This means swift movement is difficult for Knight, as it affects his legs, keeping him from being able to walk for long periods of time. Surgeries are required to lengthen his hamstrings to match his growing frame, Fox said. Knight is due for another surgery after having a growth spurt.
Knight was also bullied, but that was “a long time ago,” before he moved to East Haven, he said. Knight has been playing basketball since he was 5, honing his game at the Boys and Girls Club in New Haven. That’s the same age Fox said Knight had his first surgery.
Fox said Knight didn’t fully understand his condition until he was 9, and he said he initially felt confusion and sorrow — but it didn’t do much to deter his desire to keep playing.
“You can do anything as long as you put your mind to it,” Knight said. “It’s not about what other people say. Just do it if you want to do it.”
Lyon, who coaches the 17 members of the freshman team and is also an assistant varsity coach, had been keen on making sure Knight felt part of the team, and the student practiced with the freshman, junior varsity and varsity squads throughout the season.
But he was also cautious about allowing Knight to play a game that is very physical. He was hard-working and encouraging to other players, Lyon said, yet he also wanted to ensure Knight’s safety.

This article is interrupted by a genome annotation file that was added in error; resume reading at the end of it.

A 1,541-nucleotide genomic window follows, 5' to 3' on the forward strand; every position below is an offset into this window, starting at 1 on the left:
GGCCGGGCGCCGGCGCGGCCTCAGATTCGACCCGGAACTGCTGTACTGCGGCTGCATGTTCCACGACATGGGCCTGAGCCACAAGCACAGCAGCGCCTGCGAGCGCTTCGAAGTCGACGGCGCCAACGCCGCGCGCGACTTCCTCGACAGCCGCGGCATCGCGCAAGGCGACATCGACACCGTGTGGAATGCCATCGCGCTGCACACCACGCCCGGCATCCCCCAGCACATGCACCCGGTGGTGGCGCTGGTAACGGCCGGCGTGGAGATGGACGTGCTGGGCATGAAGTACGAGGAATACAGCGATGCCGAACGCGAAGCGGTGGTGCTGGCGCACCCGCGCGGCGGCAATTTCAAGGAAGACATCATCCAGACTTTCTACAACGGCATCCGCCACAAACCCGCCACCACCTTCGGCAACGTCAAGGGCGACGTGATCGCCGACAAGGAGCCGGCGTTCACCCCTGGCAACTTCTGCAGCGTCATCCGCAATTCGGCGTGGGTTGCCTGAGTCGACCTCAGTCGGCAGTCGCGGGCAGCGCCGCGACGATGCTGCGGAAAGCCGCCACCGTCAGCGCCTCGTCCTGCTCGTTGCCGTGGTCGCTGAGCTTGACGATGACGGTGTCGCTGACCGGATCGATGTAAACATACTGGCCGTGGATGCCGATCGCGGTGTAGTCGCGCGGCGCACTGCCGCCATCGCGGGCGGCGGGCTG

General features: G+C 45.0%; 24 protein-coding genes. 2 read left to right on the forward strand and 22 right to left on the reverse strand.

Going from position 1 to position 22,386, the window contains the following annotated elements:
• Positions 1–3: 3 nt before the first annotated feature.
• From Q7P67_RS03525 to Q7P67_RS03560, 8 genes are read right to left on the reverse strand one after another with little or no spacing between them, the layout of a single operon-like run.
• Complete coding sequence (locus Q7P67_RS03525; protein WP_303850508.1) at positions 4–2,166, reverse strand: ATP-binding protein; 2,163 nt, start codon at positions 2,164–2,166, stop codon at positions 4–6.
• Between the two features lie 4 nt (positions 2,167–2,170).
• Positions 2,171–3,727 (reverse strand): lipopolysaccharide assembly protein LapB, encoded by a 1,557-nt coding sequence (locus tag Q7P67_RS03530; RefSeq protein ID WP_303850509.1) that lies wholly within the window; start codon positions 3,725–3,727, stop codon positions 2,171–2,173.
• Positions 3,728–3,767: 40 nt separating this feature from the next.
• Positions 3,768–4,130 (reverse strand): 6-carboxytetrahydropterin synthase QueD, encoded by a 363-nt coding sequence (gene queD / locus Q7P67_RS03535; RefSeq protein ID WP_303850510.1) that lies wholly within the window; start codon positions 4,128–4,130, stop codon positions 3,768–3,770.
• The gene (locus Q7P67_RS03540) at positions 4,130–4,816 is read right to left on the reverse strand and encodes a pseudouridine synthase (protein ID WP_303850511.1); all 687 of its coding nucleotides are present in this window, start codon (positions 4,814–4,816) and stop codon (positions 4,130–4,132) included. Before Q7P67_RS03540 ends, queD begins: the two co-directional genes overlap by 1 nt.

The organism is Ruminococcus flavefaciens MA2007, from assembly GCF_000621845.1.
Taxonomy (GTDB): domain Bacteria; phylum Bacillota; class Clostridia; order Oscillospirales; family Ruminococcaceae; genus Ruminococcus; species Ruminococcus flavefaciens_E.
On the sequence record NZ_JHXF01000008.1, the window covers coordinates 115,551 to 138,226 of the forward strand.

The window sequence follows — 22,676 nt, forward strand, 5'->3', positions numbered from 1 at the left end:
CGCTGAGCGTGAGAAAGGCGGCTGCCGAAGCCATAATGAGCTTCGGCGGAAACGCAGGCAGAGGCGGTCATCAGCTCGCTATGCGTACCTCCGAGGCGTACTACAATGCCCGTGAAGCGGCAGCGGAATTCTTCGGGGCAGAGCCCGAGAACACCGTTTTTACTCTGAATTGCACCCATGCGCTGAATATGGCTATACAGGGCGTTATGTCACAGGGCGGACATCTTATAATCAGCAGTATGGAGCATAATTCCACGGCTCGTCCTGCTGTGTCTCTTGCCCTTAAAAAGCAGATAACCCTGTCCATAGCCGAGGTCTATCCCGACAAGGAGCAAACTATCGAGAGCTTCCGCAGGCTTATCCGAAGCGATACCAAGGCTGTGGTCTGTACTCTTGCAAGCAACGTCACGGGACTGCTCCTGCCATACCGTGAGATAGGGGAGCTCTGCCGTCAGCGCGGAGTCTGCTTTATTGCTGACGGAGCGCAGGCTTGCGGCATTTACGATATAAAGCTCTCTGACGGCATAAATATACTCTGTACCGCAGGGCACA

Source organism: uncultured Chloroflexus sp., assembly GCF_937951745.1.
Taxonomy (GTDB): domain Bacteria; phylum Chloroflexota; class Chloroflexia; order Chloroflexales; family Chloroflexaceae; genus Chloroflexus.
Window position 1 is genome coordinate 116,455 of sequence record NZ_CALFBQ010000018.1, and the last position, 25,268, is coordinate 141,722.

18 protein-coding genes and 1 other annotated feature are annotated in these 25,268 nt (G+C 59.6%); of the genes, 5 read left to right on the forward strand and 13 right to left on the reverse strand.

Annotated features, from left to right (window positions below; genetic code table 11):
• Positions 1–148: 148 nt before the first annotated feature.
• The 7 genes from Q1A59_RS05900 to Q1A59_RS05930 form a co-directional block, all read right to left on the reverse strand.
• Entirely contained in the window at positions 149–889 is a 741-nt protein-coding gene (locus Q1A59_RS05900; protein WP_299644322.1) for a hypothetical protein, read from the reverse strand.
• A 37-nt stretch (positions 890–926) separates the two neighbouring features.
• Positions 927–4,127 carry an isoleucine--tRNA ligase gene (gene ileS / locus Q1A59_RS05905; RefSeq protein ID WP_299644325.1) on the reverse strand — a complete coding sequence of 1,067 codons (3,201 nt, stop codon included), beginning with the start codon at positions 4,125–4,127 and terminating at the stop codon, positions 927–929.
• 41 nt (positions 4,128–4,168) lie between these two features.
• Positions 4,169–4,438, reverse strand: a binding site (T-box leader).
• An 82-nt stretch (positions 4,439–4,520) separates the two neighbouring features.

“He’s great to be around every day,” Lyon said. “He can’t physically keep up with the rest of the team, and he knows that, but he doesn’t want to be looked at any differently.”
The path to the shot in February started in the fall. Drills started in September: Knight would practice ball-control drills by himself, dribbling and rehearsing his layup. His mother was supportive, but had concerns about him getting hurt.
She eventually gave coaches permission to play him, but didn’t tell Knight so as to ensure the surprise.
Indeed, Knight fell once during the game, but got back up determinedly and made the shot that sent the crowd in the gym into an uproar.
Knight’s efforts and work ethic have turned him into a role model of sorts, and Lyon said his determination can be motivational to other players. The older players also looked out for him, Lyon said, as Knight made friends throughout the season that helped him crawl out of his shell.
East Haven High School has an enrollment of 883 students, with 550 of them participating in sports, Verderame said, many of whom dream of playing beyond the school’s confines.
“He’s a basketball player,” Verderame said. “I sat him down before tryouts and let him know that no matter what, he has a future in basketball. The passion he has, whether it’s sportswriting or announcing, whatever — coaching — the young man, he has a future in basketball.”
Knight, who watches basketball highlights as one source for motivation, which he said improved “my basketball IQ too,” has already set his goals for next season. He’s looking to make more than just shots. It seems his unflinchingly positive attitude won’t let him do anything else but stay ambitious.
“But next year, I’m looking forward to being a captain of the JV team,” Knight said, before looking at Verderame and laughing. “Probably, probably. I got it, I got it.”